Revealed: How post offices plan to 'restructure' to remain 'relevant'
Post offices are to develop a wider range of financial and banking services in a bid to remain relevant in the internet era.
As he confirmed a €30m lifeline to rural post offices, Communications Minister Denis Naughten said there was an expectation that An Post would use the money to "restructure and modernise" the network.
The minister said that post offices could replace "lost services previously available from the banking sector".
"In addition, a new initiative called 'Digital Assist' will use the local post office as a digital gateway for Government business," Mr Naughten said.
The loan to An Post, first revealed in yesterday's Irish Independent, has been welcomed by both the company and the Irish Postmasters' Union (IPU).
It had been predicted that up to 400 post offices would close in the next four years, but this figure is now likely to be revised down.
However, Mr Naughten warned: "There is no doubt that difficult decisions lie ahead but the reality is that without immediate action we could lose our national postal service. Doing nothing jeopardises the very survival of our national postal service and I am not prepared to let that happen."
An Post welcomed the loan facility, saying significant actions had already been taken by the company this year to resolve the financial situation.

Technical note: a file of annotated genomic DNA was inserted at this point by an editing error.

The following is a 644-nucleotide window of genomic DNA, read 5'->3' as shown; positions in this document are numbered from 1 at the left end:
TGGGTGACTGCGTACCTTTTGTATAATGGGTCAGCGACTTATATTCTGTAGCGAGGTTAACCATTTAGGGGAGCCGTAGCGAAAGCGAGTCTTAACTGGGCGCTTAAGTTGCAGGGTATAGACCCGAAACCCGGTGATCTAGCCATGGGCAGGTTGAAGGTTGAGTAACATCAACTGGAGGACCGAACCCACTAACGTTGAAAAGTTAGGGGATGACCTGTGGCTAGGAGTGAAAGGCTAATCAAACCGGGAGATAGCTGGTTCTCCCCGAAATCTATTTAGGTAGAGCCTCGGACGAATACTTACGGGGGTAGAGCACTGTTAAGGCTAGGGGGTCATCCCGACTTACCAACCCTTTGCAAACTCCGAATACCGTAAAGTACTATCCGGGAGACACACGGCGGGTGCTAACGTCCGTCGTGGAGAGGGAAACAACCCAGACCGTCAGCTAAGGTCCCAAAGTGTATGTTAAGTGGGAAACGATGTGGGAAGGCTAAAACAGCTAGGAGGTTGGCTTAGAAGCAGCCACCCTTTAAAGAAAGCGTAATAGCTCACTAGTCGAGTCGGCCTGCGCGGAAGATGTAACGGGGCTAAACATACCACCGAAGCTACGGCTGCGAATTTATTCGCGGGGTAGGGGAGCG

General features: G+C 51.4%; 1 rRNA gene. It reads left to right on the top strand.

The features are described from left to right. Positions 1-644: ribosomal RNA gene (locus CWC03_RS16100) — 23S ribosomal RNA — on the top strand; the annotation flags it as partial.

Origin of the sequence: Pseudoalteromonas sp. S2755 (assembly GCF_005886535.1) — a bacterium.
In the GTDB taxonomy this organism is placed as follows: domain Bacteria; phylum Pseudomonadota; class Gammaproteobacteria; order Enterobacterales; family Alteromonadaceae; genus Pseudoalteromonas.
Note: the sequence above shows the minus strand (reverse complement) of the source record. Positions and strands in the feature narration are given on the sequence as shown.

The company incurred a loss of €15.6m in 2016 and this time last year PwC forecast a loss of €61m in 2017 if no action was taken. However, An Post is on course to break even this year.
These actions included:
- Increasing prices for mail services;
- The re-launch and re-specification of the parcels business with evening and Saturday deliveries;
- A reduction in staff numbers by 317.
An Post's proposed strategy moving forward involves splitting the company into two distinct business units dealing with mail and retail.
CEO David McRedmond said: "The company is facing into extraordinary challenges, but by working collaboratively with all stakeholders including Government, unions and staff, we have already achieved a very significant turnaround in 2017.
"Much work remains to be done, but with continued momentum and Government support, we will see the development of two great companies, An Post Mails and Parcels and An Post Retail in the years ahead."
Postmasters said the fresh investment would help to keep post offices open.
IPU general secretary Ned O'Hara said it had been a long and difficult journey for postmasters who had continually highlighted their social and community importance and carried strong public support.
"What is important is that a significant portion of this money goes to protecting and securing the post office network and does not get consumed in addressing other problems faced by An Post," he said.
"Postmasters will now focus on working with the minister and An Post to translate the investment into tangible benefits for post offices as quickly as possible."